Urban Observatory is an innovative model for urban data monitoring, collection and analysis.  In their design and implementation, however, citizens and their participation are not yet central . The challenge we are focusing on is: how we can make them more citizen-oriented and participatory.

" Improving governance, and improving confidence between governments and people, is essential. "
António Guterres
UN Secretary-General


Cities are increasingly recognised as key influencers, connectors and contributors to the global challenges. The recent proliferation of smart city policies across the world has given digital infrastructure, urban data and software design a critical role to play. ‘Urban observatories’ have thus emerged in many cities as organisations to facilitate knowledge transfer between and among different actors involved in the governance of the city. It’s becoming an urban data platform to mediate between researchers and decision-makers.

The Urban observatories trend is gaining momentum, including other technical innovative tools for better understanding cities such as digital twins. It is all thanks to rapidly evolving simulation and modeling capabilities, better interoperability and IoT sensors, and more availability of tools and computing infrastructure.

This means more cities would explore opportunities to use urban observatories to make data-driven decision (in real time), and design new products and services. Urban observatories are created and networked at different levels: local, national, and globally. Global Urban Observatory Network for example established by UN-HABITAT to implement the New Urban Agenda at the national and local levels. This domain is not solely occupied by government organisations and universities. The urban observatory project created by Richard Saul Wurman (TED creator), RadicalMedia, and Esri aims to use the world’s urban data to compare and contrast maps of cities.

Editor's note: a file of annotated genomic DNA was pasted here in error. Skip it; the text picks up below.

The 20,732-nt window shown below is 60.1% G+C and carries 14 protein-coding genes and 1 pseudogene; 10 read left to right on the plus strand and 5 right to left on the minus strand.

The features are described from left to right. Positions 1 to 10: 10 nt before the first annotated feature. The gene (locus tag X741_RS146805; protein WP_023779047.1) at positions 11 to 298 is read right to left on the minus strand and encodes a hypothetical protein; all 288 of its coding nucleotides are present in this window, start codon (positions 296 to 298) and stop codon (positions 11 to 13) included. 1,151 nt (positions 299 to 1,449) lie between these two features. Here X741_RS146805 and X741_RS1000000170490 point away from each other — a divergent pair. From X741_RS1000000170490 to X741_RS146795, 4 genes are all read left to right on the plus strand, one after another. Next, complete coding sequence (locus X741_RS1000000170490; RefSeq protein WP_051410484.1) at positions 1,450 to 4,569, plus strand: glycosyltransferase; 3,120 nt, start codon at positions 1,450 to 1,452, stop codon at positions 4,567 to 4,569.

Our story


Since 1960, most of urban observatory experiences across the world have been oriented towards data management and visualization. They served mostly as intermediaries between urban policy makers and academicians, and less between public and decision-makers.

A recent research on urban observatories have found ‘dialogue’ does not often take place in urban observatories. Of the thirty two observatories analysed, the study shows only 16% offer a platform for dialogue about urban challenges between different stakeholders. Whereas, most of the focus in urban observatories is given to data collection and knowledge production.

The biggest challenge is yet to come, as more cities are changing to become ‘smart’, and more reliant on initiative like urban observatory. There is a concern that they are moving away from dialogue-making between decision-makers and public, and instead focusing on collecting ‘evidence’ for improving urban governance.

Our challenge is how to ensure dialogue remains central in the design and development of urban observatories; How urban observatories can become more citizen-oriented? Considering various dimensions of responsible innovation, how can we can address social and ethical concerns related to development of urban observatories?